Chemistry

William and Mary grad student heads to Amsterdam to analyze Rembrandt

William and Mary grad student heads to Amsterdam to analyze Rembrandt

The bag of dried cochineal insects and the half-million-dollar laser microscope in chemistry professor Kristin Wustholz's laboratory represent the past and future of the science of art.

For thousands of years, lowly bugs like this have been ground up and processed to produce rich red paints, while the laser microscope is being used increasingly to study those old pigments at the molecular level, helping conservators understand exactly what went into great works of art. Literally.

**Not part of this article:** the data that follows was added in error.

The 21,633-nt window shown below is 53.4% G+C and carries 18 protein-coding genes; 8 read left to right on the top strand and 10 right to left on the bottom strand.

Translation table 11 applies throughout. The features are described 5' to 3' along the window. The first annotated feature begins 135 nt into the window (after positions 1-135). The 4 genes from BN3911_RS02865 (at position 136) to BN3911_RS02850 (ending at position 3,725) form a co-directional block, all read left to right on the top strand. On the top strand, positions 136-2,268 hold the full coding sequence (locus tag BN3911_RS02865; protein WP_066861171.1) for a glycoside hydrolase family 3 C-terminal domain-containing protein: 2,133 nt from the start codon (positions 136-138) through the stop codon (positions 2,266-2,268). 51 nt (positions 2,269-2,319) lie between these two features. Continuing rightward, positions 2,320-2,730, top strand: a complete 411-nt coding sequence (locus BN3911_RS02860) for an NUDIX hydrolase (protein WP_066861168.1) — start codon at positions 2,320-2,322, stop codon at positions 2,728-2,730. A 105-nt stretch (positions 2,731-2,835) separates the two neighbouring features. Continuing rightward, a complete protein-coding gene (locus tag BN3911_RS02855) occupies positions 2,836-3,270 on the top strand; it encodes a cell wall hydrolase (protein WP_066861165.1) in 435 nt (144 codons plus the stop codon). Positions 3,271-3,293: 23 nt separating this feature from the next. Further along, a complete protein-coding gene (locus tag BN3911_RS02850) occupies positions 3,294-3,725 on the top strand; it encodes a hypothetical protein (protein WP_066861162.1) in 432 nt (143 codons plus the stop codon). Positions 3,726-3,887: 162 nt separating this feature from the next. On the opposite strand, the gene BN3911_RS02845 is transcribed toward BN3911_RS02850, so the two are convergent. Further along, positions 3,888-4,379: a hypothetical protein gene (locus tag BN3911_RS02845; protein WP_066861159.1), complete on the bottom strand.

The laser technology is called surface-enhanced Raman scattering spectroscopy, or SERS, developed in the 1970s but only in the past decade or so adapted to study the makeup of oil paints. Wustholz...

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